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White v. Johansson

United States District Court, W.D. Washington

December 1, 2014

TONY KIM WHITE, Plaintiff,
v.
KIM JOHANSSON, BERNIE WARNER, THE WASHINGTON STATE DEPARTMENT OF CORRECTIONS, Defendants

Tony Kim White, Plaintiff, Pro se, AIRWAY HEIGHTS, WA.

For Kimberly Johansson, individually and in her official capacties, Department of Corrections, individually and in their official capacities, Defendants: Joseph Timothy Edwards, OFFICE OF THE ATTORNEY GENERAL (SPOKANE), SPOKANE, WA.

REPORT AND RECOMMENDATION Noted For: December 19, 2014

Karen L. Strombom, United States Magistrate Judge.

Before the Court is plaintiff's motion for a temporary restraining order. Dkt. 27. The undersigned Magistrate Judge recommends denying the motion as the relief sought is not related to the complaint.

Plaintiff, Tony Kim White, asks the Court to enter a temporary injunction to prevent personnel at the Airway Heights Corrections Center (AHCC) from proceeding with infractions and cell searches. Dkt. 27. Plaintiff alleges that personnel at AHCC searched his cell on September 20, 2014, and that ten days later prison officials infracted him, telling him that the cell search was the result of an informant naming him as a person strong arming other inmates for store items. Dkt. 27-1, p. 1-3. Plaintiff alleges that he was able to produce a receipt for a store item, " Whipper Mix, " and it was returned to him, but that as a result of the search he is being forced to prove that he owns all items in his cell. Dkt. 27-1, p. 1-3. Plaintiff states in his affidavit that he is being infracted for trading or lending his legal research and books. Id.

In his complaint plaintiff alleges that the named defendants, none of whom work at AHCC, improperly took money from his prison trust account to pay for the costs of supervision. Dkt. 21. Thus, the conduct plaintiff asks the court to enjoin is wholly unrelated to the allegations in the complaint. Dkt. 21 and 27.

DISCUSSION

Under the Prison Litigation Reform Act, 18 U.S.C. § 3626, a plaintiff is not entitled to prospective relief unless a court enters the necessary findings required by the Act:

The court shall not grant or approve any prospective relief unless the court finds that such relief is narrowly drawn, extends no further than necessary to correct the violation of a Federal right, and is the least intrusive means necessary to correct the violation of the Federal right. The court shall give substantial weight to any adverse impact on public safety or the operation of a criminal justice system caused by the relief.

18 U.S.C. § 3626(a) (1) (A).

The purpose of preliminary injunctive relief is to preserve the status quo or to prevent irreparable injury pending the resolution of the underlying claim. Sierra On-line, Inc. v. Phoenix Software, Inc., 739 F.2d 1415, 1422 (9th Cir. 1984). When seeking injunctive relief, the moving party must show " either (1) 'a likelihood of success on the merits and the possibility of irreparable injury' or (2) 'the existence of serious questions going to the merits and the balance of hardships tipping in [the movant's] favor.'" Nike, Inc. v. McCarthy, 379 F.3d 576, 580 (9th Cir. 2004) (quoting Gilder v. PGA Tour, Inc., 936 F.2d 417, 422 (9th Cir. 1991)). These two alternatives represent extremes of a single continuum, rather than two separate tests. Thus, the greater the relative hardship to the movant, the less probability of success must be shown. Walczak v. EPL Prolong, Inc., 198 F.3d 725, 731 (9th Cir. 1999). Under either test, the movant bears the burden of persuasion. Mattel, Inc. v. Greiner & Hausser GmbH, 354 F.3d 857, 869 (9th Cir. 2003).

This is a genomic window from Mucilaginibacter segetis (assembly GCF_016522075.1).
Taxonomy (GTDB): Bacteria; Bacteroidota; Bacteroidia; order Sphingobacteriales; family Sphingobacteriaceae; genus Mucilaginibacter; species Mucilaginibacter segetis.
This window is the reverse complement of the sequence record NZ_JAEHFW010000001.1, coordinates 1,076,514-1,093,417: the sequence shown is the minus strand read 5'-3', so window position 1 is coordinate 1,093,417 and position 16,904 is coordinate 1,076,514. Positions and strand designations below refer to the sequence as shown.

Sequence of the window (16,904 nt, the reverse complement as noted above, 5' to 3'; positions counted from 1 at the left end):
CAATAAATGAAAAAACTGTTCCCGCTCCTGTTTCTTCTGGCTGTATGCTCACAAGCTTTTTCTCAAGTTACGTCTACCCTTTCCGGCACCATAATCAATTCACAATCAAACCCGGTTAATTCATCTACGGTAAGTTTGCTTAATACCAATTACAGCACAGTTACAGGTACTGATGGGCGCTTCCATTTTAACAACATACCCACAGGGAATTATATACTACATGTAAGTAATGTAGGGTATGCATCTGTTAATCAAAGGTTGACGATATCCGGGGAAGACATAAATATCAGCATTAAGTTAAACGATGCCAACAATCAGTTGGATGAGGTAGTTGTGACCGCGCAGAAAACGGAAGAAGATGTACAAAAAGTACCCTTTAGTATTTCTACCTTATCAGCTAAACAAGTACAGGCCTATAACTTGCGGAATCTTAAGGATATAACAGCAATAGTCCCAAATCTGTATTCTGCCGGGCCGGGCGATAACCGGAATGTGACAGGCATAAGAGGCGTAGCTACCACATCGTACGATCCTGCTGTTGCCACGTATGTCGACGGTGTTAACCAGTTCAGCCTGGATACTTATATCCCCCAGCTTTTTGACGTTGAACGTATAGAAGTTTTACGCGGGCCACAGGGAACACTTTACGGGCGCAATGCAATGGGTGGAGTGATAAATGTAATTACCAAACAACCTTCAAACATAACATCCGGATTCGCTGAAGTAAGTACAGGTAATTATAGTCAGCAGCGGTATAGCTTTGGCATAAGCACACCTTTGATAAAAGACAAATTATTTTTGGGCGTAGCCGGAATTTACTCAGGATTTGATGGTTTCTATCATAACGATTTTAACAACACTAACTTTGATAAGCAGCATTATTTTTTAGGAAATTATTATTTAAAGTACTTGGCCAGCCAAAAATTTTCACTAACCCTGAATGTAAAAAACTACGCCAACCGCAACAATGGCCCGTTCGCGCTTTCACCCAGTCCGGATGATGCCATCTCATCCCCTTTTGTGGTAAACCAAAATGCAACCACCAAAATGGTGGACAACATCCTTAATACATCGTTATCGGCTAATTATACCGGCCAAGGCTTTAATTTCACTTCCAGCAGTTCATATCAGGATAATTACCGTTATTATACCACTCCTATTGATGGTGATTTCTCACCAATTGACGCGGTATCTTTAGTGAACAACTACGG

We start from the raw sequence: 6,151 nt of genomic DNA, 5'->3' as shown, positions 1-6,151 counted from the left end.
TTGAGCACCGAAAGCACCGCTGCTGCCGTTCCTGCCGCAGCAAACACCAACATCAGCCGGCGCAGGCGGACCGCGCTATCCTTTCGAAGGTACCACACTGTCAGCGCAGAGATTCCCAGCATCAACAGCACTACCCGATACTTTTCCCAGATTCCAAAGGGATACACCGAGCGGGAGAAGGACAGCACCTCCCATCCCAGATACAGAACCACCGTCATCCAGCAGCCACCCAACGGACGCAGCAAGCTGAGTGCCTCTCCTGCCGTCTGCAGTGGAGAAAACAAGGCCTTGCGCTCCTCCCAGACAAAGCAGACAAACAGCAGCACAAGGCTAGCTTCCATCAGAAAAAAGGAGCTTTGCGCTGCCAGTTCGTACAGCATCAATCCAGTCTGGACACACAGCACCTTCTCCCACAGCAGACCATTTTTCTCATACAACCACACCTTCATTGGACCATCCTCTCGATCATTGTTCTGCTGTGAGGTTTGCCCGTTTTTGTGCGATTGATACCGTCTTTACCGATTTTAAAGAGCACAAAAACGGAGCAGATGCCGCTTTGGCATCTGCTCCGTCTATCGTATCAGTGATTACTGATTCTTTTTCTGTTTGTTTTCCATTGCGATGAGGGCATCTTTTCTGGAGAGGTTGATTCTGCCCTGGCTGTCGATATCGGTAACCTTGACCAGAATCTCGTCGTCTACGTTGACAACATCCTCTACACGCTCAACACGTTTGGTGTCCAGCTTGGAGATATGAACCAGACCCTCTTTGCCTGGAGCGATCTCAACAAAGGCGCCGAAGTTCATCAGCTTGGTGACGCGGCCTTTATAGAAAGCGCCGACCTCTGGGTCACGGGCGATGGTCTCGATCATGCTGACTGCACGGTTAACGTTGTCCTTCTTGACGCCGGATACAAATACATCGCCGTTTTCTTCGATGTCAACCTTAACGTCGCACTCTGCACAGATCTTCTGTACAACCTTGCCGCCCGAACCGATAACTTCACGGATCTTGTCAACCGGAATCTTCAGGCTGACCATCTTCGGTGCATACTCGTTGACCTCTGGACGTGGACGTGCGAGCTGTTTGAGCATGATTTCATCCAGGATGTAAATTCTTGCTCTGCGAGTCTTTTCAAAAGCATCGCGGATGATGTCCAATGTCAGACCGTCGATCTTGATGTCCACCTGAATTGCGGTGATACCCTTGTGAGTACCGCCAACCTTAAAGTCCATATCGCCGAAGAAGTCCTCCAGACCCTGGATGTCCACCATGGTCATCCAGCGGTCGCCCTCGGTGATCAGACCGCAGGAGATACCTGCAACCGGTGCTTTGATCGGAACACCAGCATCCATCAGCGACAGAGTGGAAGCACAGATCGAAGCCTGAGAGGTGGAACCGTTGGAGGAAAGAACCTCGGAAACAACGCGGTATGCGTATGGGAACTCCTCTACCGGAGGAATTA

Mr. White cannot meet this burden of persuasion. First, neither AHCC nor its personnel are a party to this lawsuit. This Court cannot issue an order against individuals who are not parties to a suit pending before it. See Zenith Radio Corp. v. Hazeltine Research, Inc., 395 U.S. 100, 89 S.Ct. 1562, 23 L.Ed.2d 129 (1969). Secondly, the issues and relief sought in Mr. White's motion are completely unrelated to the claims raised in this lawsuit. In this lawsuit, Mr. White claims that funds were improperly taken for cost of supervision. Dkt. 21. In a preliminary injunction, it is appropriate to grant " intermediate relief of the same character as that which may be granted finally." De Beers Consol. Mines v. U.S., 325 U.S. 212, 220, 65 S.Ct. 1130, 89 L.Ed. 1566 (1945); Kaimowitz v. Orlando, 122 F.3d 41, 43 (11th Cir. 1997). " Plaintiff may not file a complaint in federal court and then use the action as a forum for airing unrelated grievances concerning his incarceration." Cepero v. High Desert State Prison, 2014 WL 27772310 at *2 quoting; Johnson v. Alvarez, 2012 WL 398443, at *4 (D, Nev. Feb. 7, 2012); see also De Beers Consol. Mines v. United States, 325 U.S. 212, 220, 65 S.Ct. 1130, 89 L.Ed. 1566 (1945). A court should not issue an injunction when the relief sought is not of the same character and the injunction deals with a matter lying wholly outside the issues in the underlying action. Kaimowitz v. Orlando, 122 F.3d 41, 43 (11th Cir. 1997).

CONCLUSION

The undersigned recommends that Mr. White's motion for injunctive relief (Dkt. 27) be DENIED because it seeks injunctive relief against a non-party and it is not based upon the claim in the underlying suit.

Pursuant to 28 U.S.C. § 636(b) (1) and Rule 72(b) of the Federal Rules of Civil Procedure, the parties shall have ten (10) days from service of this Report to file written objections. See also Fed.R.Civ.P. 6. Failure to file objections will result in a waiver of those objections for purposes of appeal. Thomas v. Arn, 474 U.S. 140, 106 S.Ct. 466, 88 L.Ed.2d 435 (1985). Accommodating the time limit imposed by Rule 72(b), the Clerk is directed to set the matter for consideration on December 19, 2014, as noted in the caption.


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